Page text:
Don’t get between me and my chocolate

Published 11:59 pm Tuesday, September 23, 2008

I now have the scientific validation I have been waiting my whole life for — chocolate is good for you.

For years, I’ve argued that a little bit of excess is good not only for the mind but also for the body and yes, soul.

And we all know that there are just some times that call for a dose of chocolaty goodness.

There is something to be said for the way that chocolate coats the tongue; how the richness wraps itself around your taste buds.

A recent study of Italians suggests that a small square of dark chocolate daily protects the heart from inflammation and subsequent heart disease. Experts aren’t sure if milk chocolate does the same job, but really who cares?

They just said it was good for us to eat the stuff, but here’s the kicker.

Specifically, only 6.7 grams of chocolate per day (or 0.23 ounces) represents the ideal amount. For comparison, a standard-sized Hershey’s kiss is about 4.5 grams – though they are not made of dark chocolate – and one Hershey’s dark chocolate bar is about 41 grams. Mind you I’m not too good at math, but I think that comes out to about one of those a week.

Isn’t it just like scientists to build us up and then drop the bomb on us? On one hand they say, “This is good,” but in the other hand they’re holding a sign that says, “But not too much of it.”

The study said researchers found a relationship between dark chocolate intake and levels of this protein in the blood of 4,849 subjects in good health and free of risk factors such as high cholesterol or blood pressure. The findings are detailed in the latest issue of the Journal of Nutrition.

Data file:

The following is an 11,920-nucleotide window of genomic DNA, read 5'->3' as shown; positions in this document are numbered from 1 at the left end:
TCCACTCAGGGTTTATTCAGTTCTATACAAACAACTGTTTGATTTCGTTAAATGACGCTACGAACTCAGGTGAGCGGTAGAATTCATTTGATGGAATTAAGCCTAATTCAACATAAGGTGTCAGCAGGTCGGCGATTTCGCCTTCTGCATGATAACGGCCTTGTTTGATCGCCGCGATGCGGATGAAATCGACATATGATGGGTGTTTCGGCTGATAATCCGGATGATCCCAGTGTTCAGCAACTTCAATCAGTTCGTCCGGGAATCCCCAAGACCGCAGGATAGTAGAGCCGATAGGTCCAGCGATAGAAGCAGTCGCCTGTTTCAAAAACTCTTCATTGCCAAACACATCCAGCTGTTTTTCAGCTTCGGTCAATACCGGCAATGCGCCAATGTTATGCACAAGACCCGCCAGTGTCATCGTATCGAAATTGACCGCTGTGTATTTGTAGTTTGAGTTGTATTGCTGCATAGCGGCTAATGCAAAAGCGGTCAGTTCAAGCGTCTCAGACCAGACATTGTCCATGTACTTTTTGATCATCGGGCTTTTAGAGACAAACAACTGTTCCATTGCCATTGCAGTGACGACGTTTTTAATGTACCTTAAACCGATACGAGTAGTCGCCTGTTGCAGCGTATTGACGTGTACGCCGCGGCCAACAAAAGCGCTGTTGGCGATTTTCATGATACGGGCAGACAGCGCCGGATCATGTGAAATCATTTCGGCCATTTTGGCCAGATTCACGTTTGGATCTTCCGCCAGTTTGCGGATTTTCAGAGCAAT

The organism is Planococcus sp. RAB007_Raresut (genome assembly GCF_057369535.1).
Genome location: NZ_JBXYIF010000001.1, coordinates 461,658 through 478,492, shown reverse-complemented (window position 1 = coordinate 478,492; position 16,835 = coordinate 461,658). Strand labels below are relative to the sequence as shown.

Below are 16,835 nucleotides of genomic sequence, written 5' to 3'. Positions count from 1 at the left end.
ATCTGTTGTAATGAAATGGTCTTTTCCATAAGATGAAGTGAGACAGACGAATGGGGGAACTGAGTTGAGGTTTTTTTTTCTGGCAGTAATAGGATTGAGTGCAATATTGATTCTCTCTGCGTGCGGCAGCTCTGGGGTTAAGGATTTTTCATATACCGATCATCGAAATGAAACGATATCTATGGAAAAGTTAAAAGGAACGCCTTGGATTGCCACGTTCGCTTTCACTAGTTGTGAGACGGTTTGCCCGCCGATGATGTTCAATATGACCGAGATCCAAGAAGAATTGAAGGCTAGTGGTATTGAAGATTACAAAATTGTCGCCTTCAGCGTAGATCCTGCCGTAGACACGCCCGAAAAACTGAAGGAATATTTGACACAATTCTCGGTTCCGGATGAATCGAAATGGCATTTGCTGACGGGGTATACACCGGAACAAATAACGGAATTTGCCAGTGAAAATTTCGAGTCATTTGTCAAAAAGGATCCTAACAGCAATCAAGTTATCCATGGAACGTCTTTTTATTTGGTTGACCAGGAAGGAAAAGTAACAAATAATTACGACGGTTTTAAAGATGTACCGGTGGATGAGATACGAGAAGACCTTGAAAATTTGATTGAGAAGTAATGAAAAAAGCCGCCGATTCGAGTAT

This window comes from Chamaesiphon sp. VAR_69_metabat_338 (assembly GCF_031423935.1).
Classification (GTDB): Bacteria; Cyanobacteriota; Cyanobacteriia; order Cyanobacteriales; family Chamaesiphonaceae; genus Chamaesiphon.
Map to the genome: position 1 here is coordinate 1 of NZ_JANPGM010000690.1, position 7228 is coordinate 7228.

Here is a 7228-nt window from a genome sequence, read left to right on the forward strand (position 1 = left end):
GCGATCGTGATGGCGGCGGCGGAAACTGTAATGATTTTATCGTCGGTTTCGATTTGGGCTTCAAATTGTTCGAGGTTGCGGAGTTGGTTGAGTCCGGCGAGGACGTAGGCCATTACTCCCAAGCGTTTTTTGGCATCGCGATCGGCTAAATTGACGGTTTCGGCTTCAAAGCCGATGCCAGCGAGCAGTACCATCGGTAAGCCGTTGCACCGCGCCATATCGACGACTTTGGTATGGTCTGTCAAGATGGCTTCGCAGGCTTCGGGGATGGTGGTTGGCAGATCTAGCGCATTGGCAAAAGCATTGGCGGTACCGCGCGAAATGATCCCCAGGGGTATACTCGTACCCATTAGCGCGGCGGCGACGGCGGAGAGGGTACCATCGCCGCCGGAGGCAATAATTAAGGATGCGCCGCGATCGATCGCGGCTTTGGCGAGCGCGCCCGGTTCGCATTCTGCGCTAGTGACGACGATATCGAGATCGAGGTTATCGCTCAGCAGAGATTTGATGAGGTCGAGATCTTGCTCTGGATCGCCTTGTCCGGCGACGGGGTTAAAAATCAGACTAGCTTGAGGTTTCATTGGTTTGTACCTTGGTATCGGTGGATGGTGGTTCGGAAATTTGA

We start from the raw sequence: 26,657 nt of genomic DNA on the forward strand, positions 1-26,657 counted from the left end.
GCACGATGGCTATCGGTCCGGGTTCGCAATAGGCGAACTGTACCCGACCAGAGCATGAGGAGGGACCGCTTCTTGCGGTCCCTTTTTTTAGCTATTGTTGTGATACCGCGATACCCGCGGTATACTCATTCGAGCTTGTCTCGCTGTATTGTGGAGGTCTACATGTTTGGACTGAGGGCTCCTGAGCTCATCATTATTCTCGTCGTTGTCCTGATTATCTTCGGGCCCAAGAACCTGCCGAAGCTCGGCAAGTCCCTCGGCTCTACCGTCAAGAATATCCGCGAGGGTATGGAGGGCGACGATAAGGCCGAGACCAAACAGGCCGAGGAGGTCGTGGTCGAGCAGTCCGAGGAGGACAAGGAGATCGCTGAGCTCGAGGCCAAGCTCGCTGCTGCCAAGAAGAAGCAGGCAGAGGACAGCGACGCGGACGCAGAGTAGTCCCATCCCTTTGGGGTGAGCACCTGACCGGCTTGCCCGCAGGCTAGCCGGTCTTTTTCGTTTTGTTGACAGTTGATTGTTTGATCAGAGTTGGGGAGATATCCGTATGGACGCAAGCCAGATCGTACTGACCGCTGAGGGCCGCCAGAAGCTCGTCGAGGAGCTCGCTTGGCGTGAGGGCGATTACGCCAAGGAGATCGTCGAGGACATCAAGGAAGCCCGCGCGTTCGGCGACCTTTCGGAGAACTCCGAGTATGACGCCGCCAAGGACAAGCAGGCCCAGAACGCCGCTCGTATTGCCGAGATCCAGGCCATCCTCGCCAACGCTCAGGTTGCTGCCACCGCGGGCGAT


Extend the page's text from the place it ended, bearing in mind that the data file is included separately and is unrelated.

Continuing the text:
Let’s study, for a moment if you will, a page in the Journal of Nelsonology (not to be confused with Scientology). It reads…

In times of excess stress, overall tiredness and just plain don’t-feel-good-ness, the use of chocolate is not only advocated, it is highly recommended. In fact, the lack of implementing the aforementioned practice could result in unacceptable actions in a social setting, such as:


screaming; or

having an all out hissy fit.

Persons should also be forewarned that in times of extreme chocolate deprivation, the utmost unacceptable social behaviors, i.e., cussing and causing acute physical and bodily harm, could occur.

When experiencing a need for chocolate, remember the mantra, “Stop, drop and roll.”

Stop what you’re doing.

Drop what you’re doing.

And unroll that Hershey’s Kiss.

Done in that order, one should have fulfilled their chocolate need and avoided the desire to cause the utmost unacceptable social behaviors.

Which, if the wordiness of the passage escapes you, means that there is a reason for that secret stash of candy bars in my desk drawer. Pardon me, while I unwrap one. After all, I’ve been told it’s good for me.